Creating #OpportunityMoments for Others


How You Can Be Part of the Movement to Close the Opportunity Divide

Editor’s Note: This is the first in a series of posts by ProInspire fellows and alumni who attended the National Opportunity Summit in Washington, DC

IviBy Ivellisse Morales, 2014 ProInspire Fellow

Chances are, that if you’re reading this, you’ve had an #OpportunityMoment as a young adult that elevated your prospects for a brighter future. An #OpportunityMoment is a moment in your life that expanded your education, catapulted your career and/or paved a pathway to possibility.

For more than 5.6 million young adults in the U.S. between the ages of 16 – 24, their #OpportunityMoment has yet to arrive. They are disconnected from school and work yet are brimming with promising potential. Not coincidentally, U.S. employers will face a shortage of 12 million skilled workers by 2025.

What’s going on, America?

This crisis – which has detrimental economic and societal impact for our country’s future – is the reason why more than 1,000 corporate, public and private sector leaders convened at the third National Opportunity Summit in Washington DC. Policymakers like U.S. Secretary of Labor Thomas Perez, corporate leaders like Blair Taylor, Chief Community Officer of Starbucks and nonprofit leaders like Alan Khazei, CEO of Be the Change, Inc., among many others, graced the stage to voice the urgent need for bipartisan, cross-sector collaboration to solve this issue. The key takeaway: we all have a role to play in closing the Opportunity Divide for millions of youth in this country. And I invite you to be a part of this movement.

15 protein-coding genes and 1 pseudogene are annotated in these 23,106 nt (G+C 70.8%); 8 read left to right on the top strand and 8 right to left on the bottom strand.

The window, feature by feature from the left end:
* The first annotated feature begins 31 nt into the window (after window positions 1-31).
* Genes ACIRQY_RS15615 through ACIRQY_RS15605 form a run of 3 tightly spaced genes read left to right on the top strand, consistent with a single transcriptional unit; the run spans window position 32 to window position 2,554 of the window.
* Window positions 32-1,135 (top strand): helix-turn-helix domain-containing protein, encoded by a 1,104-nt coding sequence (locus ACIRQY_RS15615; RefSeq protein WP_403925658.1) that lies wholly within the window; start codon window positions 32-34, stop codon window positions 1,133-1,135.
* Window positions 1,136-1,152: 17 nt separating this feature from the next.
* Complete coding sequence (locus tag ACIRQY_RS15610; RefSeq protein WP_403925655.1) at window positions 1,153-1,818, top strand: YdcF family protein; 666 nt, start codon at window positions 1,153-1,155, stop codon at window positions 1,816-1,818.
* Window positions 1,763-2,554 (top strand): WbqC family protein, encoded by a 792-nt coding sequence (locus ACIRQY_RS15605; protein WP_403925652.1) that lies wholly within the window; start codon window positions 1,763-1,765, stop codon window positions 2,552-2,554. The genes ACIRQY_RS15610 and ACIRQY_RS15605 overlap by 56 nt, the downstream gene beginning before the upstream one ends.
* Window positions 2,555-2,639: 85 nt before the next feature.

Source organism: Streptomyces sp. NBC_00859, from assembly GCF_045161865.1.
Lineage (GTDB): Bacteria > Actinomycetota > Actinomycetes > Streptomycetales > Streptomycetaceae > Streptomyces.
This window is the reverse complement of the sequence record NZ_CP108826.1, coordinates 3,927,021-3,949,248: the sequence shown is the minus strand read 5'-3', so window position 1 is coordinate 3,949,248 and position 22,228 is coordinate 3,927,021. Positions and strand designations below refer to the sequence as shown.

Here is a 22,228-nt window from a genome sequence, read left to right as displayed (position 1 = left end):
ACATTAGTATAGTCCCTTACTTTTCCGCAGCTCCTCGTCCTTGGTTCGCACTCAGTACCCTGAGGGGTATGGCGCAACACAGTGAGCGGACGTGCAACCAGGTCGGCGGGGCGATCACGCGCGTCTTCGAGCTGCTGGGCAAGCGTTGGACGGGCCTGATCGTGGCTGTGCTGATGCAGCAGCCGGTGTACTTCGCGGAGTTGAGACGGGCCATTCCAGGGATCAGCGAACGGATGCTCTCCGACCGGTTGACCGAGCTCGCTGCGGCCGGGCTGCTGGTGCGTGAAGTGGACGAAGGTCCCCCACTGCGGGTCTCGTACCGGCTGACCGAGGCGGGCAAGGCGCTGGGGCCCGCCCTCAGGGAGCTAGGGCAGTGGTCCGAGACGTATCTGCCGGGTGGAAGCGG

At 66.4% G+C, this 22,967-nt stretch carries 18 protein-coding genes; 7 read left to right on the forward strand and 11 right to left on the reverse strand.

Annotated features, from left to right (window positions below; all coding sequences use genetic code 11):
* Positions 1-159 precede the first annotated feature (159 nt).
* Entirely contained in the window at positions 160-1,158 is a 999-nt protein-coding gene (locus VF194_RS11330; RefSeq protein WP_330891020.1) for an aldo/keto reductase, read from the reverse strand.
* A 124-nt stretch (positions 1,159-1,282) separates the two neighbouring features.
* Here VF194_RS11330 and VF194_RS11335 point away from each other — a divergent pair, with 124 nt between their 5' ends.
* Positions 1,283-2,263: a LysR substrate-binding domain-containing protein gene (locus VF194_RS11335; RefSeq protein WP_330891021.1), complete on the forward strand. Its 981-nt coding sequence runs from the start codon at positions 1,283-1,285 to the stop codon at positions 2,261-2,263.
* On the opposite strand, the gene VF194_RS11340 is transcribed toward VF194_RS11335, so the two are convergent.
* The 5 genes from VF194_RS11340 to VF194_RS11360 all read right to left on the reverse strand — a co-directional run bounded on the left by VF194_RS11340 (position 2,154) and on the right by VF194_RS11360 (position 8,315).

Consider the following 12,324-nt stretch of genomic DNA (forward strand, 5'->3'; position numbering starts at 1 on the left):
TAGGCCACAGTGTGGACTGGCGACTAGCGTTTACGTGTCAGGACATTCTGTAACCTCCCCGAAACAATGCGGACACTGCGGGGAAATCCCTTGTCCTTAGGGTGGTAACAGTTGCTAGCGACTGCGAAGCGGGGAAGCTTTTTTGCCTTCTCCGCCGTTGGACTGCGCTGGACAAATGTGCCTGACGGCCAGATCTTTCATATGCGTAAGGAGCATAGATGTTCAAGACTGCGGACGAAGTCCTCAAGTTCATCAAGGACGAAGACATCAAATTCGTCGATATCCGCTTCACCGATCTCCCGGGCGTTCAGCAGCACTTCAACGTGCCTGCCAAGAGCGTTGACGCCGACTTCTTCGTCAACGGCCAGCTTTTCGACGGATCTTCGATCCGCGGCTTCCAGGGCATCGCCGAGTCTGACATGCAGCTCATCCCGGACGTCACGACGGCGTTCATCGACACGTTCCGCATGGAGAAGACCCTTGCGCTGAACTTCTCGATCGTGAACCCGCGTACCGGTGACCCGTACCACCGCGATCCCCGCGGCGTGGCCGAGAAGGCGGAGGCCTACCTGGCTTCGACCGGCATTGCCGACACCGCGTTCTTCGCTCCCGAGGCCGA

Opp NationIf you’re early in your career, pay it forward by finding peer-to-peer or youth-to-adult mentorship opportunities in your community. Your guidance and perspective will make a world of a difference in youth who are navigating education and career options. Find mentorship volunteer opportunities on VolunteerMatch.

If you’re civically engaged, support bipartisan initiatives towards criminal justice reform in your city or state. Many are slighted from a second chance because of nonviolent crimes committed in their youth. Advocate for initiatives that help set post-adjudicated youth on the right path. Call your mayor’s or local state representative’s office to find out what’s going on in your community and how you can get involved.

If you’re an employer, create not only work-based learning opportunities such as internships and apprenticeships, but also commit to hiring young adults. You don’t have to go about this alone. Collaborate with youth workforce training programs in your community to identify talented youth who are eager and ready to learn new skills and gain employment experience. Visit for resources such as toolkits and a partnership directory.

In the words of Senator Cory Booker, the most valuable natural resource this country has is its young people. Let’s work together in conserving and cultivating our young adults. Do your part – we got this.


About the Author
2014 ProInspire Fellow Ivellisse Morales serves as the Marketing & Communications Manager for Year Up Bay Area, a nonprofit that empowers young adults to go from poverty to a professional career in a single year. Originally from New England, Ivellisse graduated with a BS in Communications from Boston University and kick-started her social impact career in cause marketing at Cone Communications. Follow her on Twitter: @ivi_mo.

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